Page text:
A tiny sound escaped her – it might have been a
gasp or a hiccup or a laugh. But when she lifted her face to him, he knew she
“I’ve never been kissed by a pirate.” Her lips
parted as she drifted closer.
Fighting a reckless desire to crush her against his roused body, Byrne took
her gently in his arms.
He had to take this slowly.
No, he could be wild. She wouldn’t mind. She
would expect it from a pirate.
No, no. Not wild. A kiss with a stranger in the
moonlight should always be romantic.
He slipped his arms around her and felt her
smooth, soft skin beneath his palms. Her curves nestled against him. She was
soft and warm and womanly and his desire mounted so fiercely he could barely
breathe. He prayed for restraint as he nudged his lower lip against hers.
Slow, man. Slow. He teased them both
mercilessly, with leisurely caresses, letting his mouth trail slowly, slowly,
back and forth over hers. He heard her moan ever so softly and she began to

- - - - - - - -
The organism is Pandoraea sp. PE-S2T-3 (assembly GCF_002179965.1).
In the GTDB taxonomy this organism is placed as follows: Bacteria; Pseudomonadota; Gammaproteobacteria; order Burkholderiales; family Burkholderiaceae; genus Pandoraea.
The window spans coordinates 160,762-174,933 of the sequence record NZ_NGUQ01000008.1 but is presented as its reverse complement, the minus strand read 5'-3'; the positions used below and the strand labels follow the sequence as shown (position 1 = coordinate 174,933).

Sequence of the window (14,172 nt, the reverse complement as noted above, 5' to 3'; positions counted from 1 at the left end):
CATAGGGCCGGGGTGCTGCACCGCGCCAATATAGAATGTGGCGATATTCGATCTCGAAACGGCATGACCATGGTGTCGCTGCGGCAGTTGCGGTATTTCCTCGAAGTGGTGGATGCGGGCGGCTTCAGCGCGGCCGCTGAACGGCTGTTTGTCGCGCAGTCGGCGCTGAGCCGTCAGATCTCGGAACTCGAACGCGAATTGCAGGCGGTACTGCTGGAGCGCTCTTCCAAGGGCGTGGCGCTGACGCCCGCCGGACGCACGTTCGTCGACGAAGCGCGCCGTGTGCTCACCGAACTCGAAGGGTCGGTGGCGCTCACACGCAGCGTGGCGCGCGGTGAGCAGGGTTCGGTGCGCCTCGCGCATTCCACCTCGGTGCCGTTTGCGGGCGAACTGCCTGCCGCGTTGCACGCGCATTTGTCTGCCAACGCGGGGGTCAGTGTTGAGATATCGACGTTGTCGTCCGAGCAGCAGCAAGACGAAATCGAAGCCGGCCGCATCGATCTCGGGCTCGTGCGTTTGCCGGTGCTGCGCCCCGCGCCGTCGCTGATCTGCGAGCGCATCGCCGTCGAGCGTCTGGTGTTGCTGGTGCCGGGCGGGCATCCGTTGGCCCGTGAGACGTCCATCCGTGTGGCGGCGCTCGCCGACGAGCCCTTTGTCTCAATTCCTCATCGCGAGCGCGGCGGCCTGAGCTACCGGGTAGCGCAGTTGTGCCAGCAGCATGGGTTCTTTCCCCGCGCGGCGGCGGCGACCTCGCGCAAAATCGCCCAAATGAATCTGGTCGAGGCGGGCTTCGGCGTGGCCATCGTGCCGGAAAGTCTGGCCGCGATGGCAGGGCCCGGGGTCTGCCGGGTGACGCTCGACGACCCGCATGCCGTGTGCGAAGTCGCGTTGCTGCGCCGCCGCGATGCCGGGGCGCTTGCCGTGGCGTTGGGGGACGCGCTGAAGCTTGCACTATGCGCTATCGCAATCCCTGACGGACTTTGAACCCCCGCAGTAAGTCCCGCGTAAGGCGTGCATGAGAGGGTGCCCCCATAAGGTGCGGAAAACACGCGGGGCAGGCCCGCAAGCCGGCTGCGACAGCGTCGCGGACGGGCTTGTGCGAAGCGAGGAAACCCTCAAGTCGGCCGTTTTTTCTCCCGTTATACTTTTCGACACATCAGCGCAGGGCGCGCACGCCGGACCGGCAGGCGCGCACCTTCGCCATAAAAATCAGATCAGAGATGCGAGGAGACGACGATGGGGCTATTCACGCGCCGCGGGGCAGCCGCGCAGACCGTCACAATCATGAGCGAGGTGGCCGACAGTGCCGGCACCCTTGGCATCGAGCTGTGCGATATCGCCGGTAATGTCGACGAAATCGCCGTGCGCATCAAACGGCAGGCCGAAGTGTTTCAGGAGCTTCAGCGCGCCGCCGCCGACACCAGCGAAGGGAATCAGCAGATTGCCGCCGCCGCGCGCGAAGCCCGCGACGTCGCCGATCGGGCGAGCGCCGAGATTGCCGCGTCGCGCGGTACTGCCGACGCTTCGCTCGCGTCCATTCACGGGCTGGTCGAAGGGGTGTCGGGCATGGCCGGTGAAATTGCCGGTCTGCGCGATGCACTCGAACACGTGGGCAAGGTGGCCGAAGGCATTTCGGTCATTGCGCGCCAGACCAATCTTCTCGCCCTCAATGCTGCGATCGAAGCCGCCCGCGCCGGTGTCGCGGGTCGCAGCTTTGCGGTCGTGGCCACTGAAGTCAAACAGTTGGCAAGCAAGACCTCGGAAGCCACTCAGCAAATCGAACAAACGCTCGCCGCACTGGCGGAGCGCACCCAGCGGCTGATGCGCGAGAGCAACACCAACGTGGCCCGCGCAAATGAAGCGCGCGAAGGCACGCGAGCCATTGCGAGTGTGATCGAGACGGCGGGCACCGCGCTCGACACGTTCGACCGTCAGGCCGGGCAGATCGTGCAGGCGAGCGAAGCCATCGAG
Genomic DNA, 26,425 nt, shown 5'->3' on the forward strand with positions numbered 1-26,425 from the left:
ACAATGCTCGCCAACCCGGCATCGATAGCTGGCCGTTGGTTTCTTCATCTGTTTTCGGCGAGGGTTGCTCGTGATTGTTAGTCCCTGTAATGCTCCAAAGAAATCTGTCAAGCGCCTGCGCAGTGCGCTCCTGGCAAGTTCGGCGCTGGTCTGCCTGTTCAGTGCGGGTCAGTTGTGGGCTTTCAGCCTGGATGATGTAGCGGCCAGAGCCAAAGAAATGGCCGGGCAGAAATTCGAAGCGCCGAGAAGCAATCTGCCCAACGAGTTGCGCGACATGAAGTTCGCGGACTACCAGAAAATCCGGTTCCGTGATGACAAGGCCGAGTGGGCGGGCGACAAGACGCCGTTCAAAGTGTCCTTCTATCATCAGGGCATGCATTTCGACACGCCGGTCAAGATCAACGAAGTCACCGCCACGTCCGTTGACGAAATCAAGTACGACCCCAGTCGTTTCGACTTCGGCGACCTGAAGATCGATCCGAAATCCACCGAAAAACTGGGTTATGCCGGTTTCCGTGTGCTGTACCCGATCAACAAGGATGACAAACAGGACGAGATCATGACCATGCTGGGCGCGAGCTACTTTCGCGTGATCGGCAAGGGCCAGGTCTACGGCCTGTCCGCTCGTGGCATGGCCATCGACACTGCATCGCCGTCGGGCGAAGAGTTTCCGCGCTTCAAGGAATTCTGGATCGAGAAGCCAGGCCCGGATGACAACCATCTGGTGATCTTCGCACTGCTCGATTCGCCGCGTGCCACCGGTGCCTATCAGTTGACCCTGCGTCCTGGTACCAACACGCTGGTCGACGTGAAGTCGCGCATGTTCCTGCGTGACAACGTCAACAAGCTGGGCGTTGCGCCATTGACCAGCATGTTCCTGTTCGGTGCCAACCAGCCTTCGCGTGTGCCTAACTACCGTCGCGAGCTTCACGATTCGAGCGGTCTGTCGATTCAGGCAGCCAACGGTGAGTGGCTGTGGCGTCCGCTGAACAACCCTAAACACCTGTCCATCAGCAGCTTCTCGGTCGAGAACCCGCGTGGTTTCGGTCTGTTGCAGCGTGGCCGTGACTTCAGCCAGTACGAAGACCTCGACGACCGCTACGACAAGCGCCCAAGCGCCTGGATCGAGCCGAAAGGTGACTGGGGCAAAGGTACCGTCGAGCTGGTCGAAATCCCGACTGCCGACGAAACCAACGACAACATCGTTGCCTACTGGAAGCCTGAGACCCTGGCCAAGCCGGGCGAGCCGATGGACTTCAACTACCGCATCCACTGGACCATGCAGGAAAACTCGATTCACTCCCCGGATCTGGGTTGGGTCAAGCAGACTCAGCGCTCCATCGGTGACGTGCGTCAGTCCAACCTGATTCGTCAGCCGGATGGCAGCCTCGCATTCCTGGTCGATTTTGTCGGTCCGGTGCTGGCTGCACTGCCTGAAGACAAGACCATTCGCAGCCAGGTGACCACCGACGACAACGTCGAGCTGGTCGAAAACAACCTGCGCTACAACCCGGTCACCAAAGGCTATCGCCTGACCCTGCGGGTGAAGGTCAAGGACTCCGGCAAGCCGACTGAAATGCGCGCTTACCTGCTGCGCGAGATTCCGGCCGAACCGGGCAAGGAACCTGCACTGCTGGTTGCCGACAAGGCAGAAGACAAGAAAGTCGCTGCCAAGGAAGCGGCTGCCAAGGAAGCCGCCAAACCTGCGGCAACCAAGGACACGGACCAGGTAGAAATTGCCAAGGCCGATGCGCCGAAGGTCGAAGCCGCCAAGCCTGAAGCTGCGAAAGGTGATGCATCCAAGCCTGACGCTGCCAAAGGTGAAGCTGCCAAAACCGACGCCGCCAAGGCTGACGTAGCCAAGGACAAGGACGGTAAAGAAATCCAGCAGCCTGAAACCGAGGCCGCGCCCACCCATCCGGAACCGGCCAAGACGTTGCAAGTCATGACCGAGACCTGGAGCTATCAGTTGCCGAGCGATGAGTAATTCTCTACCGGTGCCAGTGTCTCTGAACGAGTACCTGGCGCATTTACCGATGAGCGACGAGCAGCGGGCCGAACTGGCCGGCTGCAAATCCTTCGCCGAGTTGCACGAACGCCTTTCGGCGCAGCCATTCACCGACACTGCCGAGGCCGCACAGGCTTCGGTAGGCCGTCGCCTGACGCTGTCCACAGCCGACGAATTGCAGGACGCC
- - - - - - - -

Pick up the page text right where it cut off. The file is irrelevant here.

tremble in his arms. Helpless suddenly, unbearably aroused, he took her face
in his hands and kissed her deeply.
His plans for restraint were forgotten and his
kiss became fuelled by a fierce hunger. He ravaged her soft mouth with
possessive thrusts of his tongue, pulling her hips against him, so that she
couldn’t mistake his need for her.
Had he been drugged? He’d never experienced such
need. No kiss had ever felt so dreamlike and yet so real. He was completely
lost, crazed by the intoxicating sweetness of her eager mouth. He never wanted
this to end.
A voice called through the dark and Flutter went
still in his arms.
“Fiona, are you there?”
She stiffened, then pulled away from him. In a
daze, he heard her mumble some kind of apology.
“What is it?” he muttered. “Are they looking for
“Yes,” she whispered. And then, “I’m sorry.”
From “In the Heart of the Outback"
By: Barbara Hannay
Mills and Boon Romance
Copyright: © Barbara Hannay
® and ™ are trademarks of the publisher. The edition published by arrangement
with Harlequin Books S.A. For more romance information surf to: http://www.eHarlequin.com